TOKYO — Past the baseball fields at Ojima Komatsugawa Park, which on Friday were full of uniformed boys, is a quiet edge where one of Japan’s leading Olympians got his start.
It is a place that sits quietly and unnoticed most days. Take a closer look, though. The stone steps leading toward the Kyunaka River are worn smooth by the grinding power of a thousand skateboards. The smooth, curved-steel hand rails beg to be ridden. A withered wooden quarter pipe is wedged under the bridge, next to a sleeping man. A sign warning that skateboarding is not allowed has been uprooted and tossed in the bushes.
Yuto Horigome grew up nearby, on the third floor of a 12-story apartment with his parents and two younger brothers. His father, Ryota Horigome, a Tokyo taxi driver, used to skateboard, too. When he married, he promised he would stop, because skateboarding in Japan was long seen as an activity for aimless renegades; it was time to get more serious with life.
But he took young Yuto to the park and handed him a skateboard. And on Sunday, Yuto Horigome, an unassuming 22-year-old from the east side of Tokyo, might become Japan’s first gold medalist — if he can beat the far more famous and rich Nyjah Huston of the United States in street skateboarding.
It is an event of imagination on rails, stairs and ramps. And the riverside edge of the park is where Horigome’s imagination flourished. On Friday, the same day that his father came to visit where it began, Yuto posted photographs to Instagram showing the two of them together at this very spot many years ago.
“It is much more than I could imagine,” Ryota Horigome said. “I didn’t expect he would like skateboarding so much.”
Ryota, 46, was a truck driver when Yuto was born. He shifted to taxis to take advantage of the schedule at the time — 20-hour shifts, 12 days a month. “It was good to spend time with the children,” he said.
These days he drives daytime shifts, 7 a.m. to 5 p.m., 28 days a month, he said. Friday was his first day off after nine consecutive days shuttling fares. And he is scheduled to work on Sunday, during the competition. On Friday, he was still pondering whether to take the day off.
The issue is his nerves. He cannot watch. Not many major skate contests are held in Japan, so Yuto usually competes while his father is sleeping. Ryota wakes to learn the result, often another victory for his son.
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“It’s a once-in-a-lifetime chance,” he said, 48 hours before the scheduled final of the Olympic contest. “But I have a heavy weight in my stomach.”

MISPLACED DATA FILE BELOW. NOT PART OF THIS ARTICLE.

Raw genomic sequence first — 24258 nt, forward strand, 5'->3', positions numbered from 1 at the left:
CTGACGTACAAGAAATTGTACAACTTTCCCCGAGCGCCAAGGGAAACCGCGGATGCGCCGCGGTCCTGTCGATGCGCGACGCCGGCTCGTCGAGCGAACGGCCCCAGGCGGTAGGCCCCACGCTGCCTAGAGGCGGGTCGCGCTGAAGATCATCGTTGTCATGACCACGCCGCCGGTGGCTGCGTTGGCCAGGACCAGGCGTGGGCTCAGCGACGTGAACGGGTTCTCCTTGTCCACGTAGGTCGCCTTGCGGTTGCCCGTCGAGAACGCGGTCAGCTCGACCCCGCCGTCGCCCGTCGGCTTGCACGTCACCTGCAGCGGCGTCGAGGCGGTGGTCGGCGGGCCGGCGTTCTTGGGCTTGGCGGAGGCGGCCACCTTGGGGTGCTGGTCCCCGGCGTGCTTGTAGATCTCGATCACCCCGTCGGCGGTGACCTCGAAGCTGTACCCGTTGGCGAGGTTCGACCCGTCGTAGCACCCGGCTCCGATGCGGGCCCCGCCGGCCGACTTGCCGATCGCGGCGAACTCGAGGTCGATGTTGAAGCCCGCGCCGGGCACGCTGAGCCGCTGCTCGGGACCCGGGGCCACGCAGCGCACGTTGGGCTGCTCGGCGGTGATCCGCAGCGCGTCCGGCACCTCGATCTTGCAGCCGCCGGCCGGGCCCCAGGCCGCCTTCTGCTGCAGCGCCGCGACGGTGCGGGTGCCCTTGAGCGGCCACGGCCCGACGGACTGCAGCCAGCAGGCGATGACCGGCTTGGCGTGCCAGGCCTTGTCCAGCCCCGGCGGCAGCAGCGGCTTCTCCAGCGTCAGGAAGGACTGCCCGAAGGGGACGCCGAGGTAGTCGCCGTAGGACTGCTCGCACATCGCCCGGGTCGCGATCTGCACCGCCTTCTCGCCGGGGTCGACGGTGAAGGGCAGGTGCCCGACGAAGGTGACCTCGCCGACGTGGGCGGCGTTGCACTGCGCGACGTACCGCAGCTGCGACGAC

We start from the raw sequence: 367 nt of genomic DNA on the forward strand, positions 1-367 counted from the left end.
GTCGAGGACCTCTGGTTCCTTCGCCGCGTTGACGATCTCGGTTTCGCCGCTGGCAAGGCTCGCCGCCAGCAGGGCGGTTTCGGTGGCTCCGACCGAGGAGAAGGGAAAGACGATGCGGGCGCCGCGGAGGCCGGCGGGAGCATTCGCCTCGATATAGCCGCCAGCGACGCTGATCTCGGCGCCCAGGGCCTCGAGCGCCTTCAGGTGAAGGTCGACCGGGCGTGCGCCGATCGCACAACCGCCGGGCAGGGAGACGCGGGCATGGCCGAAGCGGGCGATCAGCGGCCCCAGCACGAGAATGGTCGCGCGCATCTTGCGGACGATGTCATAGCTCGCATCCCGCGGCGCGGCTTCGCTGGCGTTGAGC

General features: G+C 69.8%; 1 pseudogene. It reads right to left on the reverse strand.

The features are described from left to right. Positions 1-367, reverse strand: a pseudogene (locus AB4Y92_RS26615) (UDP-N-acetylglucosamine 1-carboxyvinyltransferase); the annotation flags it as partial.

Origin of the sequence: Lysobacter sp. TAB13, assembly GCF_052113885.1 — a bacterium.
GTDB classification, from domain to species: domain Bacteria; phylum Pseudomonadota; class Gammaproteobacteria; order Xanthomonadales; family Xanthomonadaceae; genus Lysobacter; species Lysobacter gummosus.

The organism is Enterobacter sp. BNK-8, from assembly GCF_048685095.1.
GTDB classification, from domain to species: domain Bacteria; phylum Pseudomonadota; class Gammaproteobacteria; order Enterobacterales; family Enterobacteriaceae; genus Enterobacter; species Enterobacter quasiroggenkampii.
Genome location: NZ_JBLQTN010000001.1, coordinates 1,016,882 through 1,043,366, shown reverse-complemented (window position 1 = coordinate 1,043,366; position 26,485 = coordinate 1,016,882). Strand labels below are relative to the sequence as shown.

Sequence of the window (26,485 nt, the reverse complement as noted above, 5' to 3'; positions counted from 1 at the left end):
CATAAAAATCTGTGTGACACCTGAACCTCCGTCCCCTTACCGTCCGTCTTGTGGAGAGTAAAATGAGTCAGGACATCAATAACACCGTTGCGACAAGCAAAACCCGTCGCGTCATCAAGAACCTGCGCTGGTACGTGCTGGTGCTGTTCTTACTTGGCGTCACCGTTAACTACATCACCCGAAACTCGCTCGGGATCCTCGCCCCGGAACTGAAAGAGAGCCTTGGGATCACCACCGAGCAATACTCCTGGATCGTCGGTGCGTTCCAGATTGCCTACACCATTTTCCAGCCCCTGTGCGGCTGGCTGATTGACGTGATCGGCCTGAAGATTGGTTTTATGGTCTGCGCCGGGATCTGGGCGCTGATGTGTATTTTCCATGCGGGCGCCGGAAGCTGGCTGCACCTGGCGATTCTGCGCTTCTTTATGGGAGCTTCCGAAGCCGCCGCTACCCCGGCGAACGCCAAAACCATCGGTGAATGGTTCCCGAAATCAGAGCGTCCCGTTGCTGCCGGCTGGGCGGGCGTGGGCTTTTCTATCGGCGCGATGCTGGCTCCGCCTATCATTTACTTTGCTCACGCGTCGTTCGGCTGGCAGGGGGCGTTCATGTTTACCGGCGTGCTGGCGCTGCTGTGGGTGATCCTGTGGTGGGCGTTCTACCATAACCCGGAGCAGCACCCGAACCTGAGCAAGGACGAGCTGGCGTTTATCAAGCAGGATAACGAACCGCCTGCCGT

Yuto’s two younger brothers — one in college, the other in vocational school — do not ride much. They sometimes work at a nearby convenience store, and neighbors are growing more excited at Yuto’s Olympic prospects, about eight miles from home on Sunday.
The family has not seen Yuto since before the pandemic. He spends most of his time in Southern California, the center of the skateboarding world, a place friendlier to street skaters than Japan. When he returned to Tokyo for the Olympics, he was in relative isolation and training with Japan’s team, which could win several skateboarding medals in the days ahead.
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Ryota said they mostly communicate through text. His text to his son this week: Do your best.
“If he does his best, I am sure he can get a medal,” Ryota said. “If everything goes well, maybe a gold.”
Horigome and Huston are expected to finish first and second, in either order. While Huston, 26, has dominated contests over the past decade, Horigome is his steeliest competitor. He beat Huston at the world championship in Rome last month.
“But Nyjah is a monster,” Ryota Horigome said.
A gold medal could change everything. Skateboarding’s arrival at the Olympics has elevated the sport to a more acceptable pastime, and Yuto Horigome is already well known. His face has graced giant Tokyo 2020 advertisements at Shibuya Crossing, a famed Tokyo intersection, and at Narita International Airport.
But gold? Ryota is not sure he can watch. He does know that it might change Ojima Komatsugawa Park. When Yuto has shown himself skating at his original spot, other skateboarders have come. Security has increased. The sign was put up (and tossed in the bushes).
And Ryota has been asked to take down the quarter pipe under the bridge. He was one of the ones who built it, 20 years ago.
Kim Sang-woo contributed reporting.